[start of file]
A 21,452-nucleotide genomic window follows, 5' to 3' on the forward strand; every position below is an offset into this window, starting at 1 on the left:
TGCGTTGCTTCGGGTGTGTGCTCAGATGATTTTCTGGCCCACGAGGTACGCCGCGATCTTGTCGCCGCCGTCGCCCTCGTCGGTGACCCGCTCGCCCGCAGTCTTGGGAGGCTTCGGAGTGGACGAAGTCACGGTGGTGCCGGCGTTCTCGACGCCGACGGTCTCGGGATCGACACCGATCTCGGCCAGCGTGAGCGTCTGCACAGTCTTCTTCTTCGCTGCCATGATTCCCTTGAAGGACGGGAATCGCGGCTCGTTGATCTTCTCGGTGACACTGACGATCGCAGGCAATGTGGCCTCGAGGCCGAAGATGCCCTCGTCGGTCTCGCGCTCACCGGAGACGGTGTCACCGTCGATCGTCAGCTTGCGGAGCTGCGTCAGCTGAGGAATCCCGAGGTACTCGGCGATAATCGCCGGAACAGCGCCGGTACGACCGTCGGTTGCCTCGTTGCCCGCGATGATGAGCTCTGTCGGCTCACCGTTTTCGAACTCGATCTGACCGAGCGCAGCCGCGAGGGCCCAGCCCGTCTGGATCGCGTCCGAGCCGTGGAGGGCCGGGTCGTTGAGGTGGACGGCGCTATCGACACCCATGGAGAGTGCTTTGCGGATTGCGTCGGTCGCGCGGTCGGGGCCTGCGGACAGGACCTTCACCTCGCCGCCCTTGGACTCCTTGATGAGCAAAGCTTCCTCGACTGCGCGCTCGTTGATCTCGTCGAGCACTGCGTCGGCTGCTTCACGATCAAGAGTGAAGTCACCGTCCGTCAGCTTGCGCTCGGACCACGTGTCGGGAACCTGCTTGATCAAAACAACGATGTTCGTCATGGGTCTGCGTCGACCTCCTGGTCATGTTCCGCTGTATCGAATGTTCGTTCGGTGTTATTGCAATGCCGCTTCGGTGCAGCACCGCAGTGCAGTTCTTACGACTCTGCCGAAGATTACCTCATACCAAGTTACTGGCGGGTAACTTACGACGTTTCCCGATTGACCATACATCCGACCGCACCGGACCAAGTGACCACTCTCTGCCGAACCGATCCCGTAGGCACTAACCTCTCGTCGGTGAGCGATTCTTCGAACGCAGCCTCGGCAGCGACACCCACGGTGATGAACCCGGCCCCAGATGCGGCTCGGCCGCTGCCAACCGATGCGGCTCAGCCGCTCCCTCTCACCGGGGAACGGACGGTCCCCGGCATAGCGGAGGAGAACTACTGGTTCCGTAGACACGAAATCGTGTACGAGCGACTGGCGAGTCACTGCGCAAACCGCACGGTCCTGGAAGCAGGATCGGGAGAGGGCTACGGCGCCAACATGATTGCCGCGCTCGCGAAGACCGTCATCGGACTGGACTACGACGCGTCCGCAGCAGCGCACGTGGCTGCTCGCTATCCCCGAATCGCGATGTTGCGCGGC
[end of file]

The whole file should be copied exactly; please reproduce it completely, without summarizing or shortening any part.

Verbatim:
A 21,452-nucleotide genomic window follows, 5' to 3' on the forward strand; every position below is an offset into this window, starting at 1 on the left:
TGCGTTGCTTCGGGTGTGTGCTCAGATGATTTTCTGGCCCACGAGGTACGCCGCGATCTTGTCGCCGCCGTCGCCCTCGTCGGTGACCCGCTCGCCCGCAGTCTTGGGAGGCTTCGGAGTGGACGAAGTCACGGTGGTGCCGGCGTTCTCGACGCCGACGGTCTCGGGATCGACACCGATCTCGGCCAGCGTGAGCGTCTGCACAGTCTTCTTCTTCGCTGCCATGATTCCCTTGAAGGACGGGAATCGCGGCTCGTTGATCTTCTCGGTGACACTGACGATCGCAGGCAATGTGGCCTCGAGGCCGAAGATGCCCTCGTCGGTCTCGCGCTCACCGGAGACGGTGTCACCGTCGATCGTCAGCTTGCGGAGCTGCGTCAGCTGAGGAATCCCGAGGTACTCGGCGATAATCGCCGGAACAGCGCCGGTACGACCGTCGGTTGCCTCGTTGCCCGCGATGATGAGCTCTGTCGGCTCACCGTTTTCGAACTCGATCTGACCGAGCGCAGCCGCGAGGGCCCAGCCCGTCTGGATCGCGTCCGAGCCGTGGAGGGCCGGGTCGTTGAGGTGGACGGCGCTATCGACACCCATGGAGAGTGCTTTGCGGATTGCGTCGGTCGCGCGGTCGGGGCCTGCGGACAGGACCTTCACCTCGCCGCCCTTGGACTCCTTGATGAGCAAAGCTTCCTCGACTGCGCGCTCGTTGATCTCGTCGAGCACTGCGTCGGCTGCTTCACGATCAAGAGTGAAGTCACCGTCCGTCAGCTTGCGCTCGGACCACGTGTCGGGAACCTGCTTGATCAAAACAACGATGTTCGTCATGGGTCTGCGTCGACCTCCTGGTCATGTTCCGCTGTATCGAATGTTCGTTCGGTGTTATTGCAATGCCGCTTCGGTGCAGCACCGCAGTGCAGTTCTTACGACTCTGCCGAAGATTACCTCATACCAAGTTACTGGCGGGTAACTTACGACGTTTCCCGATTGACCATACATCCGACCGCACCGGACCAAGTGACCACTCTCTGCCGAACCGATCCCGTAGGCACTAACCTCTCGTCGGTGAGCGATTCTTCGAACGCAGCCTCGGCAGCGACACCCACGGTGATGAACCCGGCCCCAGATGCGGCTCGGCCGCTGCCAACCGATGCGGCTCAGCCGCTCCCTCTCACCGGGGAACGGACGGTCCCCGGCATAGCGGAGGAGAACTACTGGTTCCGTAGACACGAAATCGTGTACGAGCGACTGGCGAGTCACTGCGCAAACCGCACGGTCCTGGAAGCAGGATCGGGAGAGGGCTACGGCGCCAACATGATTGCCGCGCTCGCGAAGACCGTCATCGGACTGGACTACGACGCGTCCGCAGCAGCGCACGTGGCTGCTCGCTATCCCCGAATCGCGATGTTGCGCGGC